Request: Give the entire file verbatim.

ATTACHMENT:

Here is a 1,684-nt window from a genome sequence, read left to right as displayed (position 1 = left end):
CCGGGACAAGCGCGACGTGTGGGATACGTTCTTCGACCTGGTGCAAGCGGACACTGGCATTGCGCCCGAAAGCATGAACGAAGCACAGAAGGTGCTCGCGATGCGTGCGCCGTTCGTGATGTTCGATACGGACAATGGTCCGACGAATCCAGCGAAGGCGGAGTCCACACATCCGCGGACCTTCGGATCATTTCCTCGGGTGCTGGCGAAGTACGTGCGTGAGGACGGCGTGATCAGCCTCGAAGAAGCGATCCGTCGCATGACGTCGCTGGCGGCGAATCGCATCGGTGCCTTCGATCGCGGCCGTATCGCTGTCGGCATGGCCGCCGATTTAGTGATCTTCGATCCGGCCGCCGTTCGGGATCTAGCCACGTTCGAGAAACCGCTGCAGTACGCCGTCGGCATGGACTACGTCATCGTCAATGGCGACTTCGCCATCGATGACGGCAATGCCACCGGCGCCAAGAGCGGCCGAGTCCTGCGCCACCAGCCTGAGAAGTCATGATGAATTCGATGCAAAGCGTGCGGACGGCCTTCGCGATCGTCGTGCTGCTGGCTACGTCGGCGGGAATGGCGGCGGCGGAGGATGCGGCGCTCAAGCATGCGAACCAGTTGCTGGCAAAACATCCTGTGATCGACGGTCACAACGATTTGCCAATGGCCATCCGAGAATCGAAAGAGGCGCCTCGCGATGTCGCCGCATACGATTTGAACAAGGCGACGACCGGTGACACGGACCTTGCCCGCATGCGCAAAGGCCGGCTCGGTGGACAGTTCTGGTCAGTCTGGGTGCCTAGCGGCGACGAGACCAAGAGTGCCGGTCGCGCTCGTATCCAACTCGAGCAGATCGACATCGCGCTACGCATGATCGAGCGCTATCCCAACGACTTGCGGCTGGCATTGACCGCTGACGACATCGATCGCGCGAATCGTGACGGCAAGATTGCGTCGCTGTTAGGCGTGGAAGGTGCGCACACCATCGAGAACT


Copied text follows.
Here is a 1,684-nt window from a genome sequence, read left to right as displayed (position 1 = left end):
CCGGGACAAGCGCGACGTGTGGGATACGTTCTTCGACCTGGTGCAAGCGGACACTGGCATTGCGCCCGAAAGCATGAACGAAGCACAGAAGGTGCTCGCGATGCGTGCGCCGTTCGTGATGTTCGATACGGACAATGGTCCGACGAATCCAGCGAAGGCGGAGTCCACACATCCGCGGACCTTCGGATCATTTCCTCGGGTGCTGGCGAAGTACGTGCGTGAGGACGGCGTGATCAGCCTCGAAGAAGCGATCCGTCGCATGACGTCGCTGGCGGCGAATCGCATCGGTGCCTTCGATCGCGGCCGTATCGCTGTCGGCATGGCCGCCGATTTAGTGATCTTCGATCCGGCCGCCGTTCGGGATCTAGCCACGTTCGAGAAACCGCTGCAGTACGCCGTCGGCATGGACTACGTCATCGTCAATGGCGACTTCGCCATCGATGACGGCAATGCCACCGGCGCCAAGAGCGGCCGAGTCCTGCGCCACCAGCCTGAGAAGTCATGATGAATTCGATGCAAAGCGTGCGGACGGCCTTCGCGATCGTCGTGCTGCTGGCTACGTCGGCGGGAATGGCGGCGGCGGAGGATGCGGCGCTCAAGCATGCGAACCAGTTGCTGGCAAAACATCCTGTGATCGACGGTCACAACGATTTGCCAATGGCCATCCGAGAATCGAAAGAGGCGCCTCGCGATGTCGCCGCATACGATTTGAACAAGGCGACGACCGGTGACACGGACCTTGCCCGCATGCGCAAAGGCCGGCTCGGTGGACAGTTCTGGTCAGTCTGGGTGCCTAGCGGCGACGAGACCAAGAGTGCCGGTCGCGCTCGTATCCAACTCGAGCAGATCGACATCGCGCTACGCATGATCGAGCGCTATCCCAACGACTTGCGGCTGGCATTGACCGCTGACGACATCGATCGCGCGAATCGTGACGGCAAGATTGCGTCGCTGTTAGGCGTGGAAGGTGCGCACACCATCGAGAACT